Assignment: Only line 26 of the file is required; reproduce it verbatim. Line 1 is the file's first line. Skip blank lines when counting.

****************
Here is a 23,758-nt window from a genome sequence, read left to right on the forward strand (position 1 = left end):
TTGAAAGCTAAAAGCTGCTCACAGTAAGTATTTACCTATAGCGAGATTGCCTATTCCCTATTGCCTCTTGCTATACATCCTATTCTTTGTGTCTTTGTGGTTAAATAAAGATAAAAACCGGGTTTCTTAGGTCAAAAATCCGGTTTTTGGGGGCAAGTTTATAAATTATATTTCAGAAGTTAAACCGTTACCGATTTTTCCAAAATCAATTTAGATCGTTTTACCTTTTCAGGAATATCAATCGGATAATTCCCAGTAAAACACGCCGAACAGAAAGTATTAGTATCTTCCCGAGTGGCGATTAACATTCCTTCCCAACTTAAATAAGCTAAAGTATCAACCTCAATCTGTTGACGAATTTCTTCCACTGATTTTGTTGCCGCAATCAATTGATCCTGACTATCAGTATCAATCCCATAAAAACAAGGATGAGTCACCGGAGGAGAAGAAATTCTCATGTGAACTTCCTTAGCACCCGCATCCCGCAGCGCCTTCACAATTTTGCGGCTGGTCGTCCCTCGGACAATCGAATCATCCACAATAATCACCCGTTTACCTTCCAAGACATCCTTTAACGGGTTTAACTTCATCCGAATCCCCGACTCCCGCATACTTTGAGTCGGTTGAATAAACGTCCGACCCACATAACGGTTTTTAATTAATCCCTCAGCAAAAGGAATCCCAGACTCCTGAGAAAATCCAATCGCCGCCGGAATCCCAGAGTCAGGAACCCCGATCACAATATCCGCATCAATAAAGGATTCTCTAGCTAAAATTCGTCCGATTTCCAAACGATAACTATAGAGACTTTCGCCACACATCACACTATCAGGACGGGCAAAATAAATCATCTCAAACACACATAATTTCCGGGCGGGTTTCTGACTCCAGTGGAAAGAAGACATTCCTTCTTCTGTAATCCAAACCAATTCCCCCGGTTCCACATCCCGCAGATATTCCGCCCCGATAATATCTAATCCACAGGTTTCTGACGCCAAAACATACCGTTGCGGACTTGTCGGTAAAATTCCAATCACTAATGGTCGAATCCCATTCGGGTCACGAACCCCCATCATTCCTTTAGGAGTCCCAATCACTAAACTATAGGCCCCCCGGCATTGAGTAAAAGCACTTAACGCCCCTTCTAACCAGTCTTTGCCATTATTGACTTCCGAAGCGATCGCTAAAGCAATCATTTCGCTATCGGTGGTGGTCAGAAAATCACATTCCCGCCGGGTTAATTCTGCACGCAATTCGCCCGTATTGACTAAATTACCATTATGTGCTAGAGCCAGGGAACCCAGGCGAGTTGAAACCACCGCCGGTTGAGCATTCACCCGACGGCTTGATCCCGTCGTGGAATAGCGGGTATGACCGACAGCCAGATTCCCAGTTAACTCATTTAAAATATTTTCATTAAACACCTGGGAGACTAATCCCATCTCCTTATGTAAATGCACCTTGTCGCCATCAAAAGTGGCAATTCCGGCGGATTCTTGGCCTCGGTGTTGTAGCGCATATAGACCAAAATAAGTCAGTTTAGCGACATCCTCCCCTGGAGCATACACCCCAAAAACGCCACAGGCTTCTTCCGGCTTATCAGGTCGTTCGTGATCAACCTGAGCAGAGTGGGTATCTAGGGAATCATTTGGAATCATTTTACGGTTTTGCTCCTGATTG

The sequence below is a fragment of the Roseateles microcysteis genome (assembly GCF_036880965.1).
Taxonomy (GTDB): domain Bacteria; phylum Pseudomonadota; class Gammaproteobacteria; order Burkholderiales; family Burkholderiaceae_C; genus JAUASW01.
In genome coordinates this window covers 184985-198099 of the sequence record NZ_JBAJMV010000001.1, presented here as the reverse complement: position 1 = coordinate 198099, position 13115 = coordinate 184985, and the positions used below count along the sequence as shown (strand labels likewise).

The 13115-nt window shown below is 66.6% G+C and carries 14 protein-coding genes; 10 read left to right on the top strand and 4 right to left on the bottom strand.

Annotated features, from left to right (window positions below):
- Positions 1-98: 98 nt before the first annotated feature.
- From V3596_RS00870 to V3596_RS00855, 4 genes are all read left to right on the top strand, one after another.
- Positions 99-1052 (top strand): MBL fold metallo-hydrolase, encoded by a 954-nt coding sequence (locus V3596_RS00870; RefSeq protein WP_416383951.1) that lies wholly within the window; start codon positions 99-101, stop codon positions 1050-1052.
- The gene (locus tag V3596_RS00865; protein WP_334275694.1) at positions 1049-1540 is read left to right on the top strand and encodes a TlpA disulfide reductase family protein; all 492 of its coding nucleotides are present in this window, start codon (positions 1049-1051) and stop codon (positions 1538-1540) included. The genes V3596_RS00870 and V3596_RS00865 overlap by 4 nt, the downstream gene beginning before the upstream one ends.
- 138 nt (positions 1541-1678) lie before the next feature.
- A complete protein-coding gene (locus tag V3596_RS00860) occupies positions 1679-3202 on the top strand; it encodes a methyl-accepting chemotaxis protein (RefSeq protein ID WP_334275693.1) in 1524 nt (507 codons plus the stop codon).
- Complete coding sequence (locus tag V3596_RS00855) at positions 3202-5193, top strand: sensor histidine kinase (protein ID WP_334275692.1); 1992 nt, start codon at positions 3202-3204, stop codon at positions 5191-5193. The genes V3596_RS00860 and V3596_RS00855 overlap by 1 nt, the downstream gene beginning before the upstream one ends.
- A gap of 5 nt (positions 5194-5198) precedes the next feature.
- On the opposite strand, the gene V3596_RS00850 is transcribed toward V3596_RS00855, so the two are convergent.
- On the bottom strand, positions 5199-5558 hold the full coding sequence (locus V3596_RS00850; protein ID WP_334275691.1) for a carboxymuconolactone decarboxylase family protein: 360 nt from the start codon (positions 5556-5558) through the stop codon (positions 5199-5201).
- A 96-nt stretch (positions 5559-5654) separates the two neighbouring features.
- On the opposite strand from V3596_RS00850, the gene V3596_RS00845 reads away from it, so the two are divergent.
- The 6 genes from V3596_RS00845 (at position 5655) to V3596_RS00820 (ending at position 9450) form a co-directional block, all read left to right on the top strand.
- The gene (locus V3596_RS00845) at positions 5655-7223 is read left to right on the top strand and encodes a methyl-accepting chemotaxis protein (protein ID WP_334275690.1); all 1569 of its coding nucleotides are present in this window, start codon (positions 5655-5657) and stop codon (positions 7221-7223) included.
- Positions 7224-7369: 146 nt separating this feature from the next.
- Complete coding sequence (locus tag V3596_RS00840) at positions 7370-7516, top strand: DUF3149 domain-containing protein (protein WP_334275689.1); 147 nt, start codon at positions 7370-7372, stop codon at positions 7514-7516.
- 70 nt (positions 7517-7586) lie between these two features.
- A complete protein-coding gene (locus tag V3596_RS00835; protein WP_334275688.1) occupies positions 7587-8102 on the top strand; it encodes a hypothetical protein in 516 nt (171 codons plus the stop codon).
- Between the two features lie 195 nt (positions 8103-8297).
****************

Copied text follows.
- Between the two features lie 195 nt (positions 8103-8297).